Your Jeep Tech Questions Answered

Your Jeep

4.0L Engine Compatibility
My 1988 XJ engine blew a freeze plug and overheated beyond repair, and now I need a replacement engine. Would my 1996 XJ that still runs with 188,000 miles on it, but has all rusted out floorboards like a "Fred Flintstone" car, be a possible long-block donor to get the 1988 back on the road? They both have automatic transmissions.
Mark W.
Via email

You could absolutely use the engine from the 1996 Cherokee in the 1988, and there are a couple of different ways to do it. The biggest challenge you face is that the 1988 uses a Renix fuel injection system, while the 1996 uses a more modern multiport injection system. The two systems have almost nothing in common, but the engines themselves are basically the same. If the EFI in the 1988 is still functioning well, the easiest thing to do is use the Renix system on the later engine. This would require using the intake manifold, throttle body, sensors, and distributor from the old engine, which is a simple bolt-on affair. We can't think of a reason why the accessory drive system from the later engine wouldn't work in the earlier car, but if you do run into a problem, the earlier accessory brackets should bolt right to the later block.

The slightly more complicated method would involve converting the 1988 to the later MPI system. While it's quite a bit more work, the advantages are a more efficient EFI system and vastly superior diagnostics with OBD-II. To do this, you would need the complete MPI underhood engine harness, computer, and power distribution center. With a good manual, you can pare the MPI engine harness and PDC down to just what's needed to run the EFI, so all you would need to cross-connect with the 1988 harness are three wires: switched, constant, and start power. Transmission-wise, we'd recommend using the one with the later engine and retaining the transmission wiring that's connected to the engine harness, as the later computer is already set up to communicate with it. You might run into some issues trying to retain the 1988 transmission, but since the transmissions themselves are the same, you shouldn't run into any issues with fitment or compatibility with the transfer case, crossmember, or transmission mount. All things considered, we'd probably just use the Renix system on the later engine.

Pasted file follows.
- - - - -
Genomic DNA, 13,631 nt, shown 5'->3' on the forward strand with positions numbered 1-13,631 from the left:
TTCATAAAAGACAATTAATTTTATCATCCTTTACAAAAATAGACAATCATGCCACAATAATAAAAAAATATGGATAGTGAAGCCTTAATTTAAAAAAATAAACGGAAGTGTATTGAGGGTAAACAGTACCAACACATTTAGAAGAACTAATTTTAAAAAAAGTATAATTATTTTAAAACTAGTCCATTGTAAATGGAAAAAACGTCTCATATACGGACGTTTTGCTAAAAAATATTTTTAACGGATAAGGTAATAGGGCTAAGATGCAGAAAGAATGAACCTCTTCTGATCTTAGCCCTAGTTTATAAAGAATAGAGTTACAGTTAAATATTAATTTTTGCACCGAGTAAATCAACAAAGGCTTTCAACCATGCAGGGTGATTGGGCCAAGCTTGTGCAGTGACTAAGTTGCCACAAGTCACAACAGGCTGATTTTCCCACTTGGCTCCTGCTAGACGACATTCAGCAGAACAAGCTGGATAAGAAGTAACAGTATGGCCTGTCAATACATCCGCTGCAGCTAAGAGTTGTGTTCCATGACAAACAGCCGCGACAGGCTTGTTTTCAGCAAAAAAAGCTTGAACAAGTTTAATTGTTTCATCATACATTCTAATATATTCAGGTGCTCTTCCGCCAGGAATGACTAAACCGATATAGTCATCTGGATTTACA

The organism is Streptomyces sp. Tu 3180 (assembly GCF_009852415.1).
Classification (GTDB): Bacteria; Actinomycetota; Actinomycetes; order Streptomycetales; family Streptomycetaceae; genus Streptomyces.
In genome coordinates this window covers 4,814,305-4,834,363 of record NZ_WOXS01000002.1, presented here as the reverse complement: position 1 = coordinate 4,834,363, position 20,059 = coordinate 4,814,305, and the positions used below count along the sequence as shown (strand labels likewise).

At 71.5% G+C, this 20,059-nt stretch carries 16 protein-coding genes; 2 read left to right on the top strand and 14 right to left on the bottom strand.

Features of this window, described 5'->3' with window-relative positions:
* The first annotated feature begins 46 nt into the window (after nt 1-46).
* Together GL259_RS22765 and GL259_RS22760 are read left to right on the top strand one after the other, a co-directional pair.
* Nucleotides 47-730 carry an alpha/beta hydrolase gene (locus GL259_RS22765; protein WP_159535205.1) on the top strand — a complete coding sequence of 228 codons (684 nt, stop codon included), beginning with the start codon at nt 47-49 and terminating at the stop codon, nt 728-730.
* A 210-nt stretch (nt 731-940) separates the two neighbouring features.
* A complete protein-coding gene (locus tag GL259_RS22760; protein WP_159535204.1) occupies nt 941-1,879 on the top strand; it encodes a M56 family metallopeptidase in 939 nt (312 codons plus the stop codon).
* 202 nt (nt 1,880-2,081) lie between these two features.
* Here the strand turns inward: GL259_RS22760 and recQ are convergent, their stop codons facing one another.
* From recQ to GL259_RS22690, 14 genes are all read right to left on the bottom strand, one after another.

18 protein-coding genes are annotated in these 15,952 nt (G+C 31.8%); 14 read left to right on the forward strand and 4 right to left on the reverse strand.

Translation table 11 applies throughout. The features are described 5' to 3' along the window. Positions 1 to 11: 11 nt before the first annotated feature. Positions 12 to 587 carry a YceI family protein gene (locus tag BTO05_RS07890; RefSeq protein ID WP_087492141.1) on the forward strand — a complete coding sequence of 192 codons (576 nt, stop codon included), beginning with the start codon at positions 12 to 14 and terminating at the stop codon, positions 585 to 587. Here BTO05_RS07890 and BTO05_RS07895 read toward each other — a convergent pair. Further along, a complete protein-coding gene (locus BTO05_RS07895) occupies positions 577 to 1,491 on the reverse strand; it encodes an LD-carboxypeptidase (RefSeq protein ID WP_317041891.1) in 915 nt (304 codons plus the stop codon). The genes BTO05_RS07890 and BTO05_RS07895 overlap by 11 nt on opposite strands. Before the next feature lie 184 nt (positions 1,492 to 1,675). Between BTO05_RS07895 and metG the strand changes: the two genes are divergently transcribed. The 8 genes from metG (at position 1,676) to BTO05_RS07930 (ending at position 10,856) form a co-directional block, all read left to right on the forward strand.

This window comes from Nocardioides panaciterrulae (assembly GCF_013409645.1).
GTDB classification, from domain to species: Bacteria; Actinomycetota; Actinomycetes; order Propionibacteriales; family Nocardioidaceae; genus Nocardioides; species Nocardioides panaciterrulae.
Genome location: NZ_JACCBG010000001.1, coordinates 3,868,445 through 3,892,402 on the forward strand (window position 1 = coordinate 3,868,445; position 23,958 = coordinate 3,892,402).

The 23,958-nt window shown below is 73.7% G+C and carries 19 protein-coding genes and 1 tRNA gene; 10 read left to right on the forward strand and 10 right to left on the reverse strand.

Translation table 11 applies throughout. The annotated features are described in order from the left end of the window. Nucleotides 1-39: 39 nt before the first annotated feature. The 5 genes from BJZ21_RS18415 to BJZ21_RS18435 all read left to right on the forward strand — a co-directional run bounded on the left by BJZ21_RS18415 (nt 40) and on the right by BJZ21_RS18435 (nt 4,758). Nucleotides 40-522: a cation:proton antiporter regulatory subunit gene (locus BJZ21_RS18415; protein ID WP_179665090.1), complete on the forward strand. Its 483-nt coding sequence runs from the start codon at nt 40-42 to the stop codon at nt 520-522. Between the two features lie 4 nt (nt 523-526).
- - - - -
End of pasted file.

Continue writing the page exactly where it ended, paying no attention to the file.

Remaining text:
FSJ Turning Radius
I have a 1973 J4000 Jeep Pickup and a 1977 Jeep Cherokee. The steering turning ratio is awful on the pickup but acceptable on the Cherokee. Will a 1977 steering box work on the 1973? If not, what would you recommend I do? They both have power steering.
Doug B.
Via email

The turning radius of your two fullsize Jeeps is actually impacted more by the front axle than the steering box. First, have a look under the pickup, as it should have a closed-knuckle Dana 44 with drum brakes. Most resources claim that open knuckles and disc brakes came in 1974, but sources can be wrong. Jeep wasn't 100 percent consistent with its model changes, and there's always the chance that someone swapped in a later axle at some point. The best thing to do is physically look under the truck. Meanwhile, your 1977 Cherokee should have an open-knuckle Dana 44 with disc brakes. The change to an open-knuckle design and discs also reduced the turning radius from 44 to 38 feet, a substantial difference.

Assuming the pickup has a closed knuckle, there's not much you can do to improve the turning radius with the original axle. Have a look at the steering stops to see if someone adjusted them out for some reason, but that's unlikely. The best thing to do is track down a later-model Dana 44 open-knuckle front axle and put it under the truck. In addition to gaining turning radius, the change will net you much better disc brakes at the same time. The axle itself should just about bolt in, and the only other modification you will need is a later master cylinder to match the discs. Just pay attention to the position of the differential when axle shopping, as fullsize Jeeps came with both driver- and passenger-side drop axles during their production run. There should be no need to mess with the steering box, as it should have enough travel to work with the later axle.

 

Spring Bushing Slide
I recently bought a 1981 fullsize Cherokee and it's already lifted on 33s. The issue is that the rear springs seem to have shifted on the bushings. The main eye of the spring is all the way over to one side of the spring hanger and is rubbing on the hanger itself. Aside from being noisy, I don't like the metal-on-metal contact. The bushings look like they are regular rubber. What is supposed to keep the springs centered on the bushing and what do I do to fix this?
Darryl B.
Via email

Our first thought is that you should verify what kind of bushing the springs have, and also identify who manufactured the springs if you can. Aftermarket springs usually use polyurethane bushings, but some use OE-style steel-encased rubber bushings. Polyurethane bushings will usually have a light press fit in the spring eye, and there are shoulders on the bushings to keep the spring centered in the spring hanger. OE-style steel-encased rubber bushings are typically molded with an outer steel shell that has a very tight press fit into the spring eye, and it is this press fit along with a molded inner sleeve that keep the spring centered. If the bushings are polyurethane, then most likely the bushings shoulders have worn away and the bushings themselves need to be replaced. If the bushings are rubber, then either the rubber bushing itself has broken down or the spring eye has stretched a little and caused the press fit with the bushing's outer shell to loosen up.